What particular work in your entire production did you enjoy the most and why? This is impossible to answer. It is a bit like asking which of your children is your favorite! Let me say that no one project has been my favorite, so instead I will talk about one of many projects which I greatly enjoyed: JAPAN. My first trip there was in 1987, when I photographed the shrine and temple areas of Kyoto and Nara. I returned over the following several years for exhibitions, book signings and lectures, usually to Tokyo or to other metropolitan cities. However, my dream was to explore the landscape throughout Japan in Hokkaido, Honshu, Kyushu, Okinawa and Shikoku. This I began to do in 2000.
There is something mysterious and wonderfully alluring in the Japanese land. It is visually manifested in the omnipresent interactions between water and earth, and in the constantly changing seasons and skies. It can be felt in the engaging intimacy of scale in its terrain, and in the deep sense of history contained in its earth. There is reverence and honor towards the land, symbolized by the ubiquitous torii gates. The shrine is often an integrated part of the landscape, a place to rest and meditate, and perhaps to even escape for a few moments from the complications and noise of our fast-paced modern lives. Physically, Japan has similarities to my home country of England; relatively small, reserved, inhabited for centuries, surrounded by water, every patch of land and part of the sea-front containing a story. Japan is also a volatile place, sometimes unpredictable and potentially dangerous, with typhoons, earthquakes and tsunamis possible. It is a country where the land is alive and powerful, where the elements are strong. I believe that living in Japan accentuates an awareness of the fragility and beauty of our transient world. I have found Hokkaido in the North of Japan to be a particularly intriguing place - gently seductive, dangerously wild and hopelessly romantic. Visually, it has been a paradise on earth for me, a veritable winter wonderland. Surrounded by water and home to exquisite lakes, graceful mountains and countless majestic trees, photographic subject matter continues to be ubiquitous. Pier and Nakashima Islands Toya Lake, Hokkaido, Japan. 2002 © Michael Kenna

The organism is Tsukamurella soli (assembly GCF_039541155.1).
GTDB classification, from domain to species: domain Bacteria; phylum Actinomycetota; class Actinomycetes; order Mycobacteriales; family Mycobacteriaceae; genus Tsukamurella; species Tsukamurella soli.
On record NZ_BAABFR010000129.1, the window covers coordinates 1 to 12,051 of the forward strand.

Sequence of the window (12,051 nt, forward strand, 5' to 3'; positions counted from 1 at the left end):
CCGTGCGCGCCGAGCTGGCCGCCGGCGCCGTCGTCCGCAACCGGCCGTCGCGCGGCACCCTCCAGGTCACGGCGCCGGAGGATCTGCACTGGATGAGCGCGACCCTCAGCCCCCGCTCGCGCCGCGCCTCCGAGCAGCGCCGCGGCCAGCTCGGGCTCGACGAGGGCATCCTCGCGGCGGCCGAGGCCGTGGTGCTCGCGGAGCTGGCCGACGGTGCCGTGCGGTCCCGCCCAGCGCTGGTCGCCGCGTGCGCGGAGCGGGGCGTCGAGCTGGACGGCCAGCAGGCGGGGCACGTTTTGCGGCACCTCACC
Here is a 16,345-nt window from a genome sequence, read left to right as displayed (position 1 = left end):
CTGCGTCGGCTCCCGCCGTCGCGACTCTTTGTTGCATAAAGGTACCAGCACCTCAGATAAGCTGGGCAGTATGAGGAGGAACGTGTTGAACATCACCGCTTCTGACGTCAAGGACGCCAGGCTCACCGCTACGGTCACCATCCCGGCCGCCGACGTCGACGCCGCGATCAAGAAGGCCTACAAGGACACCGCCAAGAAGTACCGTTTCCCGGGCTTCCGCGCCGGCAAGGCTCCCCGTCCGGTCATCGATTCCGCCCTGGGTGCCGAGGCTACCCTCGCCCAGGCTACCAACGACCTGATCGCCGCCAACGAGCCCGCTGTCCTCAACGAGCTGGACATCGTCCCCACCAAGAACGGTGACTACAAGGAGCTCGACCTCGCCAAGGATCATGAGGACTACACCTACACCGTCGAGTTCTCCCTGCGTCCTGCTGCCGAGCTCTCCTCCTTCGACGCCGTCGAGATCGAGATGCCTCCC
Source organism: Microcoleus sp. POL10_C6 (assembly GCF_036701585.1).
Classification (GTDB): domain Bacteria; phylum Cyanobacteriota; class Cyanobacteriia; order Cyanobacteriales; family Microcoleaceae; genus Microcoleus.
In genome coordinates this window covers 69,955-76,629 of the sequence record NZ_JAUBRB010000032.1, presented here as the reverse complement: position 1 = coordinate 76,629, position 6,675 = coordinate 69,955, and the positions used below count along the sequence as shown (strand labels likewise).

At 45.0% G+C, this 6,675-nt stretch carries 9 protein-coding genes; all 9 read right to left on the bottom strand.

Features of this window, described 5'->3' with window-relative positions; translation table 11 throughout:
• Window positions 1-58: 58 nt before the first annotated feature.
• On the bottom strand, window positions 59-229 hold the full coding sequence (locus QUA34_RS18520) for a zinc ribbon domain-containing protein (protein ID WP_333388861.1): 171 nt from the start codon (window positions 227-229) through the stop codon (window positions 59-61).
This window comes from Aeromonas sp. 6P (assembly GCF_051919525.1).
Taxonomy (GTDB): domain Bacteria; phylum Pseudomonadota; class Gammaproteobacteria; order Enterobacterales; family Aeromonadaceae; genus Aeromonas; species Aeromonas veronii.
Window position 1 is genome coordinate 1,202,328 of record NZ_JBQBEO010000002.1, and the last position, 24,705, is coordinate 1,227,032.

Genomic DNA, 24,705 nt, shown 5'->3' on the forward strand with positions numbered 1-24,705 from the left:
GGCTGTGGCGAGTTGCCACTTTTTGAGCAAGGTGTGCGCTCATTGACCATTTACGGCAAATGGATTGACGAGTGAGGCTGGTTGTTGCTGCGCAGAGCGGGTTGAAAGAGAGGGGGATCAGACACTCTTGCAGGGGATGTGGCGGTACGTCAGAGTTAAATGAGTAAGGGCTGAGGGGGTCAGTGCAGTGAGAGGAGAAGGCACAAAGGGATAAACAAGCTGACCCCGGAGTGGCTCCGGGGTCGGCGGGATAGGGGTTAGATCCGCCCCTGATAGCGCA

I feel the starkness of Hokkaido’s winters accentuates an awareness of one’s immediate environment. The reduction of sensory distractions, leafless trees, absence of color, eerie silences, demands a more concentrated and pure focus on the land. These conditions have been of the utmost importance in my ongoing creative process. Working and traveling around this island during the past fifteen years has been an astonishing experience, particularly during the winter months when the landscape becomes transformed by layers of snow and ice into a graphic sumi-e painting, a visual haiku. The simple outlines of a fence as it threads it’s way up a hillside, the musical characteristics of snow barriers arranged like an empty musical score awaiting our notes, the melancholic nature of sunflowers surrealistically posing in the snow, the lace-like tracery of freezing ice encasing a lighthouse on the Sea of Okhotsk - the list could go on of the exquisite phenomena awaiting our eyes on this abstract winter canvas. I have felt a powerful emotional response to Hokkaido and have derived enormous creative inspiration in the light and atmosphere of this special place. I feel very fortunate and blessed to have spent a part of my life in Japan, and in Hokkaido in particular. I greatly look forward to many, many more visits there in the future.
Torii, Study 2, Takaishima, Biwa Lake Honshu, Japan. 2007 © Michael Kenna
Rakans, Study 2, Unpenji, Kagawa Shikoku, Japan. 2003 © Michael Kenna Island Structure, Hotenohama Okinawa, Japan. 2002 © Michael Kenna
Forest Edge, Hokuto Hokkaido, Japan. 2004 © Michael Kenna